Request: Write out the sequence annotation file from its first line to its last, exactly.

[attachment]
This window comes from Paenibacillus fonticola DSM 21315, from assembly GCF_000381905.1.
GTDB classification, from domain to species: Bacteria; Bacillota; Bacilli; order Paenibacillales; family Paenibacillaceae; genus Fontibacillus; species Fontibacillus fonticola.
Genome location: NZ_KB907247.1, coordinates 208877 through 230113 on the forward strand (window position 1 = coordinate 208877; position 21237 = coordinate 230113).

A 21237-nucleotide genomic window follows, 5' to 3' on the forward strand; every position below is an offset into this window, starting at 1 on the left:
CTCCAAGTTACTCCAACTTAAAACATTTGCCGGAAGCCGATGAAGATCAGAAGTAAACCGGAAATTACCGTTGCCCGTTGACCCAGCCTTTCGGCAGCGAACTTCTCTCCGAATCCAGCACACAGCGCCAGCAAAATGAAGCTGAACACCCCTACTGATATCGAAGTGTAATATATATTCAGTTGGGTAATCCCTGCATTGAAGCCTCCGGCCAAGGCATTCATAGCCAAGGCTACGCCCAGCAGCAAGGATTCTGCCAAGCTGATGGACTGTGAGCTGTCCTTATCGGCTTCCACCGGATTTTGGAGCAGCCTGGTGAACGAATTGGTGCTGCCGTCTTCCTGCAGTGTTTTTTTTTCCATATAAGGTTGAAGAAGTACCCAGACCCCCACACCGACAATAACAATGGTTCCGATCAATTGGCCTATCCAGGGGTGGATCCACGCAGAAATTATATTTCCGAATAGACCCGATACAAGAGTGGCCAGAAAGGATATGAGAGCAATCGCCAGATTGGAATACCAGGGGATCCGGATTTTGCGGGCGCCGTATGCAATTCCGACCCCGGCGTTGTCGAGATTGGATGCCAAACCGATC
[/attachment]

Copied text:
This window comes from Paenibacillus fonticola DSM 21315, from assembly GCF_000381905.1.
GTDB classification, from domain to species: Bacteria; Bacillota; Bacilli; order Paenibacillales; family Paenibacillaceae; genus Fontibacillus; species Fontibacillus fonticola.
Genome location: NZ_KB907247.1, coordinates 208877 through 230113 on the forward strand (window position 1 = coordinate 208877; position 21237 = coordinate 230113).

A 21237-nucleotide genomic window follows, 5' to 3' on the forward strand; every position below is an offset into this window, starting at 1 on the left:
CTCCAAGTTACTCCAACTTAAAACATTTGCCGGAAGCCGATGAAGATCAGAAGTAAACCGGAAATTACCGTTGCCCGTTGACCCAGCCTTTCGGCAGCGAACTTCTCTCCGAATCCAGCACACAGCGCCAGCAAAATGAAGCTGAACACCCCTACTGATATCGAAGTGTAATATATATTCAGTTGGGTAATCCCTGCATTGAAGCCTCCGGCCAAGGCATTCATAGCCAAGGCTACGCCCAGCAGCAAGGATTCTGCCAAGCTGATGGACTGTGAGCTGTCCTTATCGGCTTCCACCGGATTTTGGAGCAGCCTGGTGAACGAATTGGTGCTGCCGTCTTCCTGCAGTGTTTTTTTTTCCATATAAGGTTGAAGAAGTACCCAGACCCCCACACCGACAATAACAATGGTTCCGATCAATTGGCCTATCCAGGGGTGGATCCACGCAGAAATTATATTTCCGAATAGACCCGATACAAGAGTGGCCAGAAAGGATATGAGAGCAATCGCCAGATTGGAATACCAGGGGATCCGGATTTTGCGGGCGCCGTATGCAATTCCGACCCCGGCGTTGTCGAGATTGGATGCCAAACCGATC